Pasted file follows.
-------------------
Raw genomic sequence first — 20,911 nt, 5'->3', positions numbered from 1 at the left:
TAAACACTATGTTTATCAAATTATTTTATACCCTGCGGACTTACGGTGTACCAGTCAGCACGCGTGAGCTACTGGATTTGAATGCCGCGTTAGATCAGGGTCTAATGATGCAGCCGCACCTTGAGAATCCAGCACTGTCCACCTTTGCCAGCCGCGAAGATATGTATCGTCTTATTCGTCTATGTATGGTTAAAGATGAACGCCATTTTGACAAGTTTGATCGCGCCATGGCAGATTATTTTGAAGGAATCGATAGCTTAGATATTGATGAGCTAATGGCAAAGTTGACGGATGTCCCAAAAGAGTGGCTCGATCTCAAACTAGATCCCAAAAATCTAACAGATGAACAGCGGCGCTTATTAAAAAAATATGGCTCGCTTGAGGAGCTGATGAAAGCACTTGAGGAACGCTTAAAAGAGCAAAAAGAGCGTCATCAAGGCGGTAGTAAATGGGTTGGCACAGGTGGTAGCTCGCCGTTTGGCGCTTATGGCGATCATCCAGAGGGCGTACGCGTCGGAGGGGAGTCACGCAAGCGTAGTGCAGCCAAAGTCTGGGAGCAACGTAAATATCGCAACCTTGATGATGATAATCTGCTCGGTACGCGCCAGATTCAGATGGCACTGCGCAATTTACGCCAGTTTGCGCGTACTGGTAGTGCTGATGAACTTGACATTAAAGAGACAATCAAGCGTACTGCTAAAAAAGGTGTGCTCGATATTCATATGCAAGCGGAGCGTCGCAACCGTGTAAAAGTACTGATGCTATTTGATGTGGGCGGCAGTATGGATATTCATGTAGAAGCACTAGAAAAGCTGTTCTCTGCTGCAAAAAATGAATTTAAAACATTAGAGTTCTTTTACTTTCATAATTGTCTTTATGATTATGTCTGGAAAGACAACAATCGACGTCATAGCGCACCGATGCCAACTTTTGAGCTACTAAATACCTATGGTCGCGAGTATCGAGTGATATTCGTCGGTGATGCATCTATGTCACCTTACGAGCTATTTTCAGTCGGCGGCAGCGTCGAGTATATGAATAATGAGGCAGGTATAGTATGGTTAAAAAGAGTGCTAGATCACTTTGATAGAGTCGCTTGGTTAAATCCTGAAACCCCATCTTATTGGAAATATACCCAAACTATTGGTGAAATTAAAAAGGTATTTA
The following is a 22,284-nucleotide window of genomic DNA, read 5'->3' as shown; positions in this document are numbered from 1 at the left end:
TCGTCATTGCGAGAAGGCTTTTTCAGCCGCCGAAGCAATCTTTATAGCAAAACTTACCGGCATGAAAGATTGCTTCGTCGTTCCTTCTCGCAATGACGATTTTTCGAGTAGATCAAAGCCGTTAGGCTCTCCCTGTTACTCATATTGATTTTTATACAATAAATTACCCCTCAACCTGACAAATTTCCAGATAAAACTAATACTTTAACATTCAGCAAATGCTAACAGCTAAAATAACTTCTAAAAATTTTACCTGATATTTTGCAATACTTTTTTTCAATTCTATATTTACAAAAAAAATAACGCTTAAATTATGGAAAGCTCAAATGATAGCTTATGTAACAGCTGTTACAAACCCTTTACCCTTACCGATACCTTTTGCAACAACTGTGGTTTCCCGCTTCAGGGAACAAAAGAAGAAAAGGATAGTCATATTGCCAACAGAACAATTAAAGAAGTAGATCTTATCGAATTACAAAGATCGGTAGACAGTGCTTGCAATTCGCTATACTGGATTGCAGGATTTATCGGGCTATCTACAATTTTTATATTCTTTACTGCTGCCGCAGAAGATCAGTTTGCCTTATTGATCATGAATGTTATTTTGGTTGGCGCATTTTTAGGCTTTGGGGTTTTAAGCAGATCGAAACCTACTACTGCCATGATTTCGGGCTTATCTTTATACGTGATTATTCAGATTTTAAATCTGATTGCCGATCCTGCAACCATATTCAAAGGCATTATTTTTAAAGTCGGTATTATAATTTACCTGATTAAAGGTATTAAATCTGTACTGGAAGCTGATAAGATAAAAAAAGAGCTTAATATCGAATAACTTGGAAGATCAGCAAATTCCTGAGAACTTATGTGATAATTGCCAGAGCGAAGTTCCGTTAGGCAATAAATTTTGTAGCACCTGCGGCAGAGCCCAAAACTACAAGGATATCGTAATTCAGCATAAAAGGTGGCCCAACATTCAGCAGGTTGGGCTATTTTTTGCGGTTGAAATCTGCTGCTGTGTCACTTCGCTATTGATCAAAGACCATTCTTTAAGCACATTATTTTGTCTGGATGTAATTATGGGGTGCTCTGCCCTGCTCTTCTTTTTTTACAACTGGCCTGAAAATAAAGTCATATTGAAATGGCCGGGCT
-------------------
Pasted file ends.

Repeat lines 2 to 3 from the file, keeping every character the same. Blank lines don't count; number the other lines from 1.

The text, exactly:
TAAACACTATGTTTATCAAATTATTTTATACCCTGCGGACTTACGGTGTACCAGTCAGCACGCGTGAGCTACTGGATTTGAATGCCGCGTTAGATCAGGGTCTAATGATGCAGCCGCACCTTGAGAATCCAGCACTGTCCACCTTTGCCAGCCGCGAAGATATGTATCGTCTTATTCGTCTATGTATGGTTAAAGATGAACGCCATTTTGACAAGTTTGATCGCGCCATGGCAGATTATTTTGAAGGAATCGATAGCTTAGATATTGATGAGCTAATGGCAAAGTTGACGGATGTCCCAAAAGAGTGGCTCGATCTCAAACTAGATCCCAAAAATCTAACAGATGAACAGCGGCGCTTATTAAAAAAATATGGCTCGCTTGAGGAGCTGATGAAAGCACTTGAGGAACGCTTAAAAGAGCAAAAAGAGCGTCATCAAGGCGGTAGTAAATGGGTTGGCACAGGTGGTAGCTCGCCGTTTGGCGCTTATGGCGATCATCCAGAGGGCGTACGCGTCGGAGGGGAGTCACGCAAGCGTAGTGCAGCCAAAGTCTGGGAGCAACGTAAATATCGCAACCTTGATGATGATAATCTGCTCGGTACGCGCCAGATTCAGATGGCACTGCGCAATTTACGCCAGTTTGCGCGTACTGGTAGTGCTGATGAACTTGACATTAAAGAGACAATCAAGCGTACTGCTAAAAAAGGTGTGCTCGATATTCATATGCAAGCGGAGCGTCGCAACCGTGTAAAAGTACTGATGCTATTTGATGTGGGCGGCAGTATGGATATTCATGTAGAAGCACTAGAAAAGCTGTTCTCTGCTGCAAAAAATGAATTTAAAACATTAGAGTTCTTTTACTTTCATAATTGTCTTTATGATTATGTCTGGAAAGACAACAATCGACGTCATAGCGCACCGATGCCAACTTTTGAGCTACTAAATACCTATGGTCGCGAGTATCGAGTGATATTCGTCGGTGATGCATCTATGTCACCTTACGAGCTATTTTCAGTCGGCGGCAGCGTCGAGTATATGAATAATGAGGCAGGTATAGTATGGTTAAAAAGAGTGCTAGATCACTTTGATAGAGTCGCTTGGTTAAATCCTGAAACCCCATCTTATTGGAAATATACCCAAACTATTGGTGAAATTAAAAAGGTATTTA
The following is a 22,284-nucleotide window of genomic DNA, read 5'->3' as shown; positions in this document are numbered from 1 at the left end: